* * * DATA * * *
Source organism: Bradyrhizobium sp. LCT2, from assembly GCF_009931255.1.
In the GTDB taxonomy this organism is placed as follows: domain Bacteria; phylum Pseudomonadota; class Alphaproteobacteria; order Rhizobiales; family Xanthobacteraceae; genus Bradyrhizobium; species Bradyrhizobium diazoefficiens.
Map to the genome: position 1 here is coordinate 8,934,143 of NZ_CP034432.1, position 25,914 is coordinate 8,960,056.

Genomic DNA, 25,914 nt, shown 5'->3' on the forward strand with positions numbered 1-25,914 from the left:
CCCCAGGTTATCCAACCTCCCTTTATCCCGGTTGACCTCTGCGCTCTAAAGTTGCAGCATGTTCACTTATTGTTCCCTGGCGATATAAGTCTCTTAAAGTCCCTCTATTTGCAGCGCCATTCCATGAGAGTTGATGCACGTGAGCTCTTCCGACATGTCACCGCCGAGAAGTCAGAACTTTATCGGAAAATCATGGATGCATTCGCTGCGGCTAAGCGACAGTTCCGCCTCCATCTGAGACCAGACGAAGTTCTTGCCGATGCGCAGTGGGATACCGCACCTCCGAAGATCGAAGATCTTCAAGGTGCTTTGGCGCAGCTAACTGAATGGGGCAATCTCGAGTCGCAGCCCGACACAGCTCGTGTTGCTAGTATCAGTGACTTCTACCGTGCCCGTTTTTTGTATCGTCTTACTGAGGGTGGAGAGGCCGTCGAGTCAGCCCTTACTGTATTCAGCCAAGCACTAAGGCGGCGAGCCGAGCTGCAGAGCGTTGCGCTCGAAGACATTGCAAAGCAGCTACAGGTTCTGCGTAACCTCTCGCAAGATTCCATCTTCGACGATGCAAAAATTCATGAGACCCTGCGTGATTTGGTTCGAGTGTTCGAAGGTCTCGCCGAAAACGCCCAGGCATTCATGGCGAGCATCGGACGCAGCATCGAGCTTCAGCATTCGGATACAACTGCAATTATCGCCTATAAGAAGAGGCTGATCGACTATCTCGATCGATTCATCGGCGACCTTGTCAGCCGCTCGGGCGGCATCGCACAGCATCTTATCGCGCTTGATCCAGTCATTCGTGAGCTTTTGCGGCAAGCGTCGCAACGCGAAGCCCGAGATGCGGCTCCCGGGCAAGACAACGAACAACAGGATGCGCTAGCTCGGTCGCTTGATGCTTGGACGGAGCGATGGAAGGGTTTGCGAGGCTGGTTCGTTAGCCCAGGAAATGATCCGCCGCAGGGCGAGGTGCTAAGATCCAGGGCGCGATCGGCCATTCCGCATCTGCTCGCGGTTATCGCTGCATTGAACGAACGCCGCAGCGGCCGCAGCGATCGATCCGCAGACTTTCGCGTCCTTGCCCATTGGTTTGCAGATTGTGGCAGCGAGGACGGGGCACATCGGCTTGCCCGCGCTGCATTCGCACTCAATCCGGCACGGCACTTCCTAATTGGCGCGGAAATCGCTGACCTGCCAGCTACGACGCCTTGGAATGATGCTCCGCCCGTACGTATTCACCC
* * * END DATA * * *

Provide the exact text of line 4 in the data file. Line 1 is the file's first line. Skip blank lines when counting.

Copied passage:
Genomic DNA, 25,914 nt, shown 5'->3' on the forward strand with positions numbered 1-25,914 from the left: